As his contessa (in the people’s eyes), Piero assured her, she remained protected from such vexations. Everything in Italy, he liked to say, was a local matter. Sometimes he said this with wry pride (this was the signor Conte in him speaking), sometimes, speaking as a socialist and internationalist, with exasperation. The good news in this regard was that, at the administrative level, among the Commendatores and Dottores who seemed to inhabit the decision-making strata of local government, matters could be settled between personalities, between friends on both sides of a political question; the bad news was the same aspect of local government life, but with enemies factored in, and, instead of tolerance, old enmities and feuds that had little to do with political allegiances at all. One such long-standing hostility was between Piero and a man called Cipriano, who became mayor, despite Piero’s opposition, and later police chief, having been deposed as mayor. As comandante di polizia he regarded himself as a kind of political commissar, working to make sure that the buddy-buddy world of local friendships and business connections, not to mention marriage connections, didn’t obscure the ancient rot still haunting the foundations of the new Italy, a rot which had to be located, exposed, and rooted out. Jews, in other words. Jews and the network of Jewish finance that held the Western world to ransom. In this regard he was way ahead of Benito Mussolini, who had welcomed Jews into the Fascist Party. Cipriano was ready to bide his time, confident that Il Duce would eventually see sense.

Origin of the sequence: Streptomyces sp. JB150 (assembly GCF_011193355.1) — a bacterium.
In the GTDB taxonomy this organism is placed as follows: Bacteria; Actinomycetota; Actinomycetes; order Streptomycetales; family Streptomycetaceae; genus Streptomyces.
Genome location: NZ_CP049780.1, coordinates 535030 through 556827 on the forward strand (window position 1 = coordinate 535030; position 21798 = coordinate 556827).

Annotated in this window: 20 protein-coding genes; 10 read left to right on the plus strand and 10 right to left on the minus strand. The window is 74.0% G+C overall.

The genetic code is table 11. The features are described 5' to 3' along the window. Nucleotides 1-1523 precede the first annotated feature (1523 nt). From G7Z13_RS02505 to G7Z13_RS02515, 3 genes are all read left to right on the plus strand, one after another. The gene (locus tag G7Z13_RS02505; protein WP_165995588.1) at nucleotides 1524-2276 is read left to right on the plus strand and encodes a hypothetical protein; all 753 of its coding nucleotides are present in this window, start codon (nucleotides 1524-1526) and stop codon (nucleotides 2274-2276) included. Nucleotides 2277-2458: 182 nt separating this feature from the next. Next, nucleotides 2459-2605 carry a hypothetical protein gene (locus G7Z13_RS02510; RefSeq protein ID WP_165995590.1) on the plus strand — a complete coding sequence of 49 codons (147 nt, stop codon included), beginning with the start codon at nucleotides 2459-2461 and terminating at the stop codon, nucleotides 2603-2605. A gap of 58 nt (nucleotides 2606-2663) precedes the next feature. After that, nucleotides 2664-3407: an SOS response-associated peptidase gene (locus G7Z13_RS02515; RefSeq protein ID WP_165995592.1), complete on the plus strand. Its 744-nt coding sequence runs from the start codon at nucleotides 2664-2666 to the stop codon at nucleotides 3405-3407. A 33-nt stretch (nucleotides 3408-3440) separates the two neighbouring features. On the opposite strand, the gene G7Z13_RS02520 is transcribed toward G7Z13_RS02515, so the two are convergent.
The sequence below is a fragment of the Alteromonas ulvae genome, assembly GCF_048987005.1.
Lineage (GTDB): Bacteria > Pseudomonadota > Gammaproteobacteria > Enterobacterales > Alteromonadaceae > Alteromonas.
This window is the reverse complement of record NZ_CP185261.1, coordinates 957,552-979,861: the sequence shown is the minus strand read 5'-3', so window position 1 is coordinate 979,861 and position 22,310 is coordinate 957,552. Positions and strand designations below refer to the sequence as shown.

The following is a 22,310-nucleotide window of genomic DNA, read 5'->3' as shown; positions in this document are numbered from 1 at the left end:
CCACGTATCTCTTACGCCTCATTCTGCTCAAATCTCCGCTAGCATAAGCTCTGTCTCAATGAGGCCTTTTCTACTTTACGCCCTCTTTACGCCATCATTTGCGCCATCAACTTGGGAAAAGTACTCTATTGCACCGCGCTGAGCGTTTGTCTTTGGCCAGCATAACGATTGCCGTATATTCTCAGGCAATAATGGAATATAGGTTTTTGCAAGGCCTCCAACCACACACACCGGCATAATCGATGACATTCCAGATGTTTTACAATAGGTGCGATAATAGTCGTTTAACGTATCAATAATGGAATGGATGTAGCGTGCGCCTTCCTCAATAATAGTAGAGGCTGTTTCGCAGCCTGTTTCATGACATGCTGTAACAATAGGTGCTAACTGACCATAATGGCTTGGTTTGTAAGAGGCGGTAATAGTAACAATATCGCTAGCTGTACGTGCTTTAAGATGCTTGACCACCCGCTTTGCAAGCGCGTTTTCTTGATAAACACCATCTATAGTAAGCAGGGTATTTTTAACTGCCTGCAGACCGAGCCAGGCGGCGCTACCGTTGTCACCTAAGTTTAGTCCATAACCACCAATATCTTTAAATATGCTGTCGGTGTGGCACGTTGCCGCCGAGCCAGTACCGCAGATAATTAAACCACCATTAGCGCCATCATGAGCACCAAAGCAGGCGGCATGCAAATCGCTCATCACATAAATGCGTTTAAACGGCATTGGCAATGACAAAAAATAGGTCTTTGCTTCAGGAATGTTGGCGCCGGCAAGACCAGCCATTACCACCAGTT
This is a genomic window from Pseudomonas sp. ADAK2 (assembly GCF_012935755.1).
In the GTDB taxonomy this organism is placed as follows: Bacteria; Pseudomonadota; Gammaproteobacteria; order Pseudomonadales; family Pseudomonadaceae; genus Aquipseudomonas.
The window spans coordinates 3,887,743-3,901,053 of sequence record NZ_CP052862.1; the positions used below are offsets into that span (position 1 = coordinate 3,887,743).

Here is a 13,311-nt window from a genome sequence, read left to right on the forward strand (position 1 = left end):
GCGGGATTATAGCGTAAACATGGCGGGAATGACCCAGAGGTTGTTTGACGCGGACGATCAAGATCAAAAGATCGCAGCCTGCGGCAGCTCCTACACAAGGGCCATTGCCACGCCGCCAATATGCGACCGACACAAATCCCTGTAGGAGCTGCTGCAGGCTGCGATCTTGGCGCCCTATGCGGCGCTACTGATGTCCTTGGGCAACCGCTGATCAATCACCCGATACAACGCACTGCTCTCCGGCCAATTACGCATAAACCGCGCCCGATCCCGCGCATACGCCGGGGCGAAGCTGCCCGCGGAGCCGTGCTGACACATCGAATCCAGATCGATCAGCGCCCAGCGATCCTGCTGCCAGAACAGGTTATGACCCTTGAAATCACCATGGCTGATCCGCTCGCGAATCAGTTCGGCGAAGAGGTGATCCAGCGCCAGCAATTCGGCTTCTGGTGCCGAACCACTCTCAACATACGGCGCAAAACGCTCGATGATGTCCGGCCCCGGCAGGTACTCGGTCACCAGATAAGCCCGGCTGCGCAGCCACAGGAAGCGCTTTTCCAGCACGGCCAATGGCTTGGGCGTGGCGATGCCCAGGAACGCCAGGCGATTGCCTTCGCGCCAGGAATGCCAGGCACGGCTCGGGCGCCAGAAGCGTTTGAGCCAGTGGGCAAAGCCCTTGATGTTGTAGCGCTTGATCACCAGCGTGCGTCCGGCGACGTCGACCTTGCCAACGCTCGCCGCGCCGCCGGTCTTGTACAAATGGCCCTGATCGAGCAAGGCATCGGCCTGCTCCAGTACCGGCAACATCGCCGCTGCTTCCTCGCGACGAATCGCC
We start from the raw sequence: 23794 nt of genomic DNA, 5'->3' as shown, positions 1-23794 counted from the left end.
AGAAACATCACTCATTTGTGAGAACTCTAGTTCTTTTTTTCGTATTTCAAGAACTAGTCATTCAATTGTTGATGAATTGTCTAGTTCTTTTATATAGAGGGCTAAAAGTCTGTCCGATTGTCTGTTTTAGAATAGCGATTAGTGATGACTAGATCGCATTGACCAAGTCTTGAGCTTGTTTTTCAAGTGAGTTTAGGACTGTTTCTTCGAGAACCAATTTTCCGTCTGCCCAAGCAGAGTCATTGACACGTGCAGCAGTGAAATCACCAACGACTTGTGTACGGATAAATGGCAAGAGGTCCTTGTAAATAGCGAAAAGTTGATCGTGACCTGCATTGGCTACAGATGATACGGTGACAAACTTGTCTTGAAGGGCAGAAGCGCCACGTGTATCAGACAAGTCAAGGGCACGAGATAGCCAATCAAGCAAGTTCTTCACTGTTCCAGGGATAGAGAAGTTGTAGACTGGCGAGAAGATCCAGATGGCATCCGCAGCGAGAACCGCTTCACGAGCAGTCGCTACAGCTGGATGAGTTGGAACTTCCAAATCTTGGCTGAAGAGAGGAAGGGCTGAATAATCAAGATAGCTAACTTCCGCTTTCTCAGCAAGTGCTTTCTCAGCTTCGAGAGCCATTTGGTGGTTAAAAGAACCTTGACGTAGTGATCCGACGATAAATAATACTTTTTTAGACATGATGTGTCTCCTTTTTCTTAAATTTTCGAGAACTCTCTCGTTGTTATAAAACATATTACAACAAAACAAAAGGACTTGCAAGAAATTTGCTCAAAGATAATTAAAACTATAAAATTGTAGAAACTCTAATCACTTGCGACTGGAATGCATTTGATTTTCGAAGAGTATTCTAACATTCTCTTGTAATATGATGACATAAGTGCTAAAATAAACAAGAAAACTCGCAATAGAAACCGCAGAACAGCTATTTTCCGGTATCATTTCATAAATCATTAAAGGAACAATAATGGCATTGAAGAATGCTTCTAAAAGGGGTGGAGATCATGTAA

Miri had never met Cipriano, although Piero once or twice pointed him out in the town, walking the streets, or sitting in a café, but Miri was never sure that she had identified the man Piero meant, since no sooner had she turned to locate him than Piero always hissed, “Don’t look!” in an alarmed and alarming tone. Cipriano the Faceless (faceless to Miri, as he was to remain for nearly twenty years) was the subject of weekly, if not daily conversation among Piero’s friends. The tension between Cipriano and Piero was not only ideological, since they stood at opposite extremes of what was then regarded as the political spectrum, from Communist to Fascist — neither would have been gratified to learn that the young Joseph Goebbels had reportedly flipped a coin to decide which party he would join, the Nazis or the Communists — but also personal. It was an old grievance. Piero himself had nothing to do with it, since its origins dated from before he was even born, rather than in any dealings between the middle-aged Cipriano and the youthful Piero, who was 25 when he married Miri.